I have many questions about the Bible and all that God has revealed. There are many things that remain a mystery. I would like to know more about the fall of Satan. I would like to know more about the relationship between divine sovereignty and human freedom. There are numerous questions that I have that are just plain silly, like whether or not Adam had a belly button.
Even though John Calvin’s namesake is often involved in heated arguments often filled with speculations, I find his attitude to ward speculations helpful. Here are a few helpful quotes:
- “The theologians task is not to divert the ears with chatter, but to strengthen consciences by teaching things true, sure, and profitable.”
- “…in all religious doctrine, we ought to one rule of modesty and sobriety: not to speak, or guess, or even to seek to know, concerning obscure matters anything anything except what has been imparted to us by God’s Word.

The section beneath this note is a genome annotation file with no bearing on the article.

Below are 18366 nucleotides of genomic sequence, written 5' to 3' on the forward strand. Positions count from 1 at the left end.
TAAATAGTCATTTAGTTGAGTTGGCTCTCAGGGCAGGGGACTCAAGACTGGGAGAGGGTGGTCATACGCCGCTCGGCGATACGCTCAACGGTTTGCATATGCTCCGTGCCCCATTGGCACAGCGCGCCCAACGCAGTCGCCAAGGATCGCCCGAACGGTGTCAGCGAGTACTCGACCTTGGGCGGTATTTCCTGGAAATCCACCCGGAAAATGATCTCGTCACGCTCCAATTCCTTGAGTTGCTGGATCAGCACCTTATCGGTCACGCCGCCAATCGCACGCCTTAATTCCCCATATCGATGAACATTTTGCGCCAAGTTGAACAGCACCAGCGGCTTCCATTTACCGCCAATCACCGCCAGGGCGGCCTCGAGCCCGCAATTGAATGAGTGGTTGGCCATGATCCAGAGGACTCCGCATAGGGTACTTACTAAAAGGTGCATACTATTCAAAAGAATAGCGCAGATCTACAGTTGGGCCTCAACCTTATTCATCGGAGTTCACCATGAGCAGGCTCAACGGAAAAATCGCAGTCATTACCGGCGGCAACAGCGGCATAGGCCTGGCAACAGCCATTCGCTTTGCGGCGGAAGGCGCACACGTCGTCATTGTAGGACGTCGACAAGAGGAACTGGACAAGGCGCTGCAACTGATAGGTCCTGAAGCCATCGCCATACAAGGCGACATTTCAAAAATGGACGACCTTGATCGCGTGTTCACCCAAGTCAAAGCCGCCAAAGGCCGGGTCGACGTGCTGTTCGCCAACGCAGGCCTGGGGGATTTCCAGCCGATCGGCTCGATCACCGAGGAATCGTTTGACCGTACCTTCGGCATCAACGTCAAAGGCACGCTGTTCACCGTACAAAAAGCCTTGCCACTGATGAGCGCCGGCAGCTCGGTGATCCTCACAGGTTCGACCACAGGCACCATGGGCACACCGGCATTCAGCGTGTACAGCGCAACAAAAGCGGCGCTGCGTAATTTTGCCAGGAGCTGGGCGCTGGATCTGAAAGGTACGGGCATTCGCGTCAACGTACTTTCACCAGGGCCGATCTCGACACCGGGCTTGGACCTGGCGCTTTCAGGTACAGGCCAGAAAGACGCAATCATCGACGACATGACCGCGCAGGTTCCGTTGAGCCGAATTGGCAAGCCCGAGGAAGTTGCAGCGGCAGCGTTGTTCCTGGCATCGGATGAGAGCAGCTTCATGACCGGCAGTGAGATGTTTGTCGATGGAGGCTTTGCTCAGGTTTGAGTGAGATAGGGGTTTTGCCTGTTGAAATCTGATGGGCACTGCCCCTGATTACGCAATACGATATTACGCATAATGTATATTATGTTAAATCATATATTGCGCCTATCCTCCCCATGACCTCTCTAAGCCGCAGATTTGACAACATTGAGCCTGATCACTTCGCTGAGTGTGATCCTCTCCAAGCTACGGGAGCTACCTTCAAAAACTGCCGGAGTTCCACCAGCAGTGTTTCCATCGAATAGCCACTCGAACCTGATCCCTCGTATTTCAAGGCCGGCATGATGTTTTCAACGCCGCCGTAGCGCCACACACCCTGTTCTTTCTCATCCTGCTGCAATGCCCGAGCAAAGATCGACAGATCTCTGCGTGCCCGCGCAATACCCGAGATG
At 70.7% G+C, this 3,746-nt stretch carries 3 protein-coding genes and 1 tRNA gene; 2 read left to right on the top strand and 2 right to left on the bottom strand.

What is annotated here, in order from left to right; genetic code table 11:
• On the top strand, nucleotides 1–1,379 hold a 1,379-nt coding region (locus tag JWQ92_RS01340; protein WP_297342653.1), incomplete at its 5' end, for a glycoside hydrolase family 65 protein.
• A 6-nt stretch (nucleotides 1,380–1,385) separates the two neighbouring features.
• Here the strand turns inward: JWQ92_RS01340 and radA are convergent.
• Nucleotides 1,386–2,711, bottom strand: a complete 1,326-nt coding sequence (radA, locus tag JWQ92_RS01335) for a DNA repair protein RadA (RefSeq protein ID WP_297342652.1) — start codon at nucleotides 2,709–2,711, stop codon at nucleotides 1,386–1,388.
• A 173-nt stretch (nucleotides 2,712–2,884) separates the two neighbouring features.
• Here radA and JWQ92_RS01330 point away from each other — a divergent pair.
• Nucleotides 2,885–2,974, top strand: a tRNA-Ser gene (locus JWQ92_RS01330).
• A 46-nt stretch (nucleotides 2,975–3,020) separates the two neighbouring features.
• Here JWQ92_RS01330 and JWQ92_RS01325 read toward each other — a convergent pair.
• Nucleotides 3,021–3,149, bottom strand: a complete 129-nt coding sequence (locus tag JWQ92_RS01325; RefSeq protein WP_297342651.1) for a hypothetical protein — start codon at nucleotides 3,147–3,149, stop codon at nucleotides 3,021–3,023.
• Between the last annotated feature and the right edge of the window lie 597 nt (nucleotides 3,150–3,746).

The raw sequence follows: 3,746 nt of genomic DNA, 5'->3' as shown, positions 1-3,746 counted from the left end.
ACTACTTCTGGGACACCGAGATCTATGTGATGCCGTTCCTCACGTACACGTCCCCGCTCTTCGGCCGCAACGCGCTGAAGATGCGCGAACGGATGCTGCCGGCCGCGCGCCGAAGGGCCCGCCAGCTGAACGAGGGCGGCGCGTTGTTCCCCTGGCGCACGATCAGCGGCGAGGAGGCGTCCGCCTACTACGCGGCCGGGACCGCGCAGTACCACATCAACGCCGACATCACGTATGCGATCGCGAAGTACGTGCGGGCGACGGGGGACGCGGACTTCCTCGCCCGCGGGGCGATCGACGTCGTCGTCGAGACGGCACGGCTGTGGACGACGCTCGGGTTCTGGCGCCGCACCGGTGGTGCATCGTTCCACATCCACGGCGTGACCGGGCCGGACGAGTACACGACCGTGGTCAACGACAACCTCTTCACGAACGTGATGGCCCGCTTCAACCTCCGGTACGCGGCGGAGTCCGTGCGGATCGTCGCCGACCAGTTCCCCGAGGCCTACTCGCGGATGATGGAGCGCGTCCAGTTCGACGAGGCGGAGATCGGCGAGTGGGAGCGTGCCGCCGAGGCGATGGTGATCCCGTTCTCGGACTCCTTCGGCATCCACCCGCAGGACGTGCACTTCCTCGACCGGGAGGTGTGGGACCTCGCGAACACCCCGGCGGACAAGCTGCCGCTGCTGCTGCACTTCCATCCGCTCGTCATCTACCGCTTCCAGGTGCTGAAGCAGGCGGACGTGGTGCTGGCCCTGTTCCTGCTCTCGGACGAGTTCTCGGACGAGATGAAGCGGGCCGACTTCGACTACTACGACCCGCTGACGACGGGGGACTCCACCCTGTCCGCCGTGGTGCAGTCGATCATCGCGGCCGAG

- “Let us not indulge in curiosity or in the investigation of unprofitable things.”
- “Therefore let us willingly remain enclosed within these bounds [Scripture] to which God has willed to confine us, and as it were, to pen up our minds that they may not, through their very freedom to wander, go astray.”
I do not think that Calvin is saying that it is wrong to ask questions. Nor do I think he would be necessarily against pursuing things like scientific discovery. But when pressed to give a solid answer on things which God has not chosen to reveal—Calvin often refuses to speculate. He does this because he believes that what God has revealed through Scripture is sufficient for us. The only “true, sure, and profitable” thing which we can rest on is the gospel as revealed in Scripture.
So, let’s labor to understand what God has revealed and not waste so much time in empty speculation that God has chosen not to reveal. In other words when you have a question, perhaps your primary source should be the Bible. The fundamental question that governs all else must be—What has God revealed to us in Scripture about this.